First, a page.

Is COVID vaccine FDA approved? ›

Today, the U.S. Food and Drug Administration approved the first COVID-19 vaccine. The vaccine has been known as the Pfizer-BioNTech COVID-19 Vaccine, and will now be marketed as Comirnaty (koe-mir'-na-tee), for the prevention of COVID-19 disease in individuals 16 years of age and older.

What is FDA Pfizer emergency use authorization? ›

On April 18, 2023, the Food and Drug Administration amended the emergency use authorization (EUA) of Pfizer-BioNTech COVID-19 Vaccine, Bivalent to simplify the vaccination schedule for most individuals. This action includes authorizing the current bivalent vaccine (Original and Omicron BA. 4/BA.

How do I know if my study is FDA regulated? ›

To determine if a study is FDA-regulated, the Quality Assurance team condcuts ancillary reviews for studies using investigational drugs and devices to determine the applicability of FDA regulations. For the FDA, clinical investigation is synonomous with research, clinical research, clinical study, and study.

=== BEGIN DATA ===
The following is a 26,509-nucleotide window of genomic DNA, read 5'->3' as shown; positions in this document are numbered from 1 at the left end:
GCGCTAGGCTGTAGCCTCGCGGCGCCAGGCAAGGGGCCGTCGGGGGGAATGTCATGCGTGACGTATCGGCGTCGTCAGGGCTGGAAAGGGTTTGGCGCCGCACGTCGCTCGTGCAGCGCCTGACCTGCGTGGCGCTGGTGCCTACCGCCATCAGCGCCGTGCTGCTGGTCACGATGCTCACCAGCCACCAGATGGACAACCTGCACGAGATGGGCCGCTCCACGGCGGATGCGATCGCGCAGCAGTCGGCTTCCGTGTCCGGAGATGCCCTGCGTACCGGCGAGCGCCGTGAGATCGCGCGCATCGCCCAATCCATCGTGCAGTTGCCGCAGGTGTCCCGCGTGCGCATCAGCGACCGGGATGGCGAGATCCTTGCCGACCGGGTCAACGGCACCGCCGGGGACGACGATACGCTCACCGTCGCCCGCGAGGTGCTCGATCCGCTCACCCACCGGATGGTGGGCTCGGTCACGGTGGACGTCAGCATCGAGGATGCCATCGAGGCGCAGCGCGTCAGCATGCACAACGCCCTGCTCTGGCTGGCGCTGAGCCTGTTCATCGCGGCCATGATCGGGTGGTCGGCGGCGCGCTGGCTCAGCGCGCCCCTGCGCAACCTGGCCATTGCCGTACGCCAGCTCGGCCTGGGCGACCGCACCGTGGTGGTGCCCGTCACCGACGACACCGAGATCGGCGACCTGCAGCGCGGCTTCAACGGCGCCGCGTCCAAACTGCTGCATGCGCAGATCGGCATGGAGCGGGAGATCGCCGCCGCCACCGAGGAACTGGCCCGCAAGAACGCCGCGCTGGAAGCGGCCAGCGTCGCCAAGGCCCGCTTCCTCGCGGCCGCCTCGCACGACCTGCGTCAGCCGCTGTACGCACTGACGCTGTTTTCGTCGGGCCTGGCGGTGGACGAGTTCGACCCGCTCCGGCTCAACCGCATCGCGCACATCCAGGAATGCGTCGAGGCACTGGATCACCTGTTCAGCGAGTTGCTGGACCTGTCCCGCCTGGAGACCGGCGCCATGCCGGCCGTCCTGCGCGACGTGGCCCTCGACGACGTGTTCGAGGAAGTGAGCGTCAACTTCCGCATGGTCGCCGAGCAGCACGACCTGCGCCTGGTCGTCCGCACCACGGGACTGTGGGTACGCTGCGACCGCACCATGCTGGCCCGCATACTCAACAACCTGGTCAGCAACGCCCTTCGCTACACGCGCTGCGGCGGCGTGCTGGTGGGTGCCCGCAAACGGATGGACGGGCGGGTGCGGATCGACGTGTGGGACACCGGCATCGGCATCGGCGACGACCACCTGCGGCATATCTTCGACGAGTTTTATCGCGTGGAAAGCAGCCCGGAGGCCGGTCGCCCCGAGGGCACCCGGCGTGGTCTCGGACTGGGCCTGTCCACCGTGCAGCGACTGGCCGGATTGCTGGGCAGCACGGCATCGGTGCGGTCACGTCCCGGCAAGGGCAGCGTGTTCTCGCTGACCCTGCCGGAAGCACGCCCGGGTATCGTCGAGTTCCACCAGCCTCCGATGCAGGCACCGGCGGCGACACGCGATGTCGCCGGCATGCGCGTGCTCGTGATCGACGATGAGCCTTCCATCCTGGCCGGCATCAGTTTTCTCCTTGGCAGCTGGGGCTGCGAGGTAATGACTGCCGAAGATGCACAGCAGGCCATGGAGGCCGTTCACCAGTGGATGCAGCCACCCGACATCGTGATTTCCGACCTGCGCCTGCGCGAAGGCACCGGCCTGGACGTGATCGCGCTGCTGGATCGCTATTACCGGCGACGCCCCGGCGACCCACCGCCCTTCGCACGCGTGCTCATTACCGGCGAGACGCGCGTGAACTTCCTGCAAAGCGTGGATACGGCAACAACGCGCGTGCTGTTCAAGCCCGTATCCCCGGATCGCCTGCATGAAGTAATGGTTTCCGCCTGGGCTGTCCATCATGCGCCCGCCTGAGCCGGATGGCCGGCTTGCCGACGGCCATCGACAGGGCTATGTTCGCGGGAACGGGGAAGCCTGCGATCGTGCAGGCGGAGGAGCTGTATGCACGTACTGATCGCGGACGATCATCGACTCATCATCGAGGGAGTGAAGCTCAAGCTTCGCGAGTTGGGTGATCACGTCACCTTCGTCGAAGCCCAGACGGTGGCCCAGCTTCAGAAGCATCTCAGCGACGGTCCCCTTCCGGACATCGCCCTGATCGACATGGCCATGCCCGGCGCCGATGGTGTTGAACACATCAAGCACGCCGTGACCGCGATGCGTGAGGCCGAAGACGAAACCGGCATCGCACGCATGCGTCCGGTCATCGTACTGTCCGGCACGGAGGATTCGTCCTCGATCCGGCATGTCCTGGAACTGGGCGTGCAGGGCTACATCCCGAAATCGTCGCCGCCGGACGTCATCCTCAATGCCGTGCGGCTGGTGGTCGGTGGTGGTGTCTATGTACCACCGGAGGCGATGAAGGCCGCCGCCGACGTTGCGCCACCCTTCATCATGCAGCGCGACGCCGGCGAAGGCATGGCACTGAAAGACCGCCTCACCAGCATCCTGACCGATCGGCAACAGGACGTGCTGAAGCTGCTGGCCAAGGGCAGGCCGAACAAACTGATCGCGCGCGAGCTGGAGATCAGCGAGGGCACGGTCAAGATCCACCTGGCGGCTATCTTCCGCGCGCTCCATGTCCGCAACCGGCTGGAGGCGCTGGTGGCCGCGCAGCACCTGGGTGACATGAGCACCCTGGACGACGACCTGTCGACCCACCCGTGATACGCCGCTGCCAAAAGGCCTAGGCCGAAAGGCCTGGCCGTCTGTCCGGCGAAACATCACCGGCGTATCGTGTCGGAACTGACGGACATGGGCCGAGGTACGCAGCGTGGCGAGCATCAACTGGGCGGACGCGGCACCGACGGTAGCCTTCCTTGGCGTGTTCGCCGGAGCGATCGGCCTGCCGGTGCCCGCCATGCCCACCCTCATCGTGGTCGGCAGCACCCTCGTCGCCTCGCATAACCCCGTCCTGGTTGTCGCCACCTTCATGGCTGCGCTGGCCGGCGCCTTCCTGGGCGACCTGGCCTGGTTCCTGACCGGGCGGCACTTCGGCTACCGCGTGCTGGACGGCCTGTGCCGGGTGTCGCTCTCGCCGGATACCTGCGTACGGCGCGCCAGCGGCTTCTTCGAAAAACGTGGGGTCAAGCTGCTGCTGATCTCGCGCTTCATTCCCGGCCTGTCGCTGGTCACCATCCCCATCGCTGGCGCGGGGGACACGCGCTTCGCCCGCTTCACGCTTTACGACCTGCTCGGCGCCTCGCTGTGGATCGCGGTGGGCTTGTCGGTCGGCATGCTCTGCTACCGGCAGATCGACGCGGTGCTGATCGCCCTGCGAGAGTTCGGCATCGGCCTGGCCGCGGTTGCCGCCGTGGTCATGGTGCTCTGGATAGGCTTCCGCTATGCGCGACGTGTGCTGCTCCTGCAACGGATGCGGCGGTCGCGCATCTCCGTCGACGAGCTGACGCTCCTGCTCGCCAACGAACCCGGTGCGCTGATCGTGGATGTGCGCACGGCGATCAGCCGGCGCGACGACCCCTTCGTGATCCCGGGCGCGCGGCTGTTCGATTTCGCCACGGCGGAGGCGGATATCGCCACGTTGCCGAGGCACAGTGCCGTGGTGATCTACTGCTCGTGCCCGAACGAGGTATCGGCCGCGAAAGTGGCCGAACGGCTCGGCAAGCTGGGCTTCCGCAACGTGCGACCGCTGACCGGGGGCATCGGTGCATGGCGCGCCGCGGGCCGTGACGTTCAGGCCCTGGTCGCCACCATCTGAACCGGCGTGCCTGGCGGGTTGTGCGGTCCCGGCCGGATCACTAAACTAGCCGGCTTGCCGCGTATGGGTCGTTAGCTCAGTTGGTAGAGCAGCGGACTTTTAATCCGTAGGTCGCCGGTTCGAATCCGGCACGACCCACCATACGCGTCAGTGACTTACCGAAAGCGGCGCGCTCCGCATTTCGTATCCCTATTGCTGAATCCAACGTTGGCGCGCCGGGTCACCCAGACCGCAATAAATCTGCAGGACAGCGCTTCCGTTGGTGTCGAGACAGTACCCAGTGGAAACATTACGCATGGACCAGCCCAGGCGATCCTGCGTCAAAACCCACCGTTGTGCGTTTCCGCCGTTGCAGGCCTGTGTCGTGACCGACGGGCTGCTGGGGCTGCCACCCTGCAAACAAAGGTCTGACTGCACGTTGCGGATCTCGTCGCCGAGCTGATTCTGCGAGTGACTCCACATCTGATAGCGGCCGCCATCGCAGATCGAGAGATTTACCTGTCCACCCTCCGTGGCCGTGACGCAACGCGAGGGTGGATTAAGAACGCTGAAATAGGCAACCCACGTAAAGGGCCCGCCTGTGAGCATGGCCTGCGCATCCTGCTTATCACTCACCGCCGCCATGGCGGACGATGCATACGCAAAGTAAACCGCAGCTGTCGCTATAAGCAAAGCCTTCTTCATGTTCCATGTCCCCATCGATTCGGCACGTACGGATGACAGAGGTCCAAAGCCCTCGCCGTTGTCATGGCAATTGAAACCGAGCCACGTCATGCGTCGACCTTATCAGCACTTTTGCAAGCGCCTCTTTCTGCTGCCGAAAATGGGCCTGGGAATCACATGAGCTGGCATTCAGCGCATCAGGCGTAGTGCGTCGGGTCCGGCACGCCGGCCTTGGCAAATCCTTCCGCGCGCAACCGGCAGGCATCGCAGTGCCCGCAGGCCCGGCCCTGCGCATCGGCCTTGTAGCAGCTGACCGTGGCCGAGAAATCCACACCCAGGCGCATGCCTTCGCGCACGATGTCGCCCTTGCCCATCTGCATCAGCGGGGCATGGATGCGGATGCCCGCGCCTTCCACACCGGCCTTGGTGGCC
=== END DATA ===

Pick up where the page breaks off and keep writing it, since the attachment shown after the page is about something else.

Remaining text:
How do you tell if a study is FDA regulated? ›

The study is FDA Regulated if any of the following items apply and are checked on the Regulatory Page of IRB Online
  1. Approved Drug, Device, Biologic or HUD (research on)
  2. IND Exempt (Drug, Biologic)
  3. Investigational Device Evaluation.
  4. Investigational Device: Exempt.
  5. Investigational Device: NSR.
  6. Investigational Device: SR.

What does it mean to be FDA regulated? ›

The FDA approves new human drugs and biological products.

This means that a company must demonstrate that its drug or biological product is safe and effective for the intended use, and that it can manufacture the product to federal quality standards.

What are CDC emergency use instructions? ›

What are Emergency Use Instructions (EUI)? EUI are issued by CDC to provide information about emergency use of FDA-approved (licensed) medical products that may not be included in or differ in some way from the information provided in the FDA- approved labeling (package insert).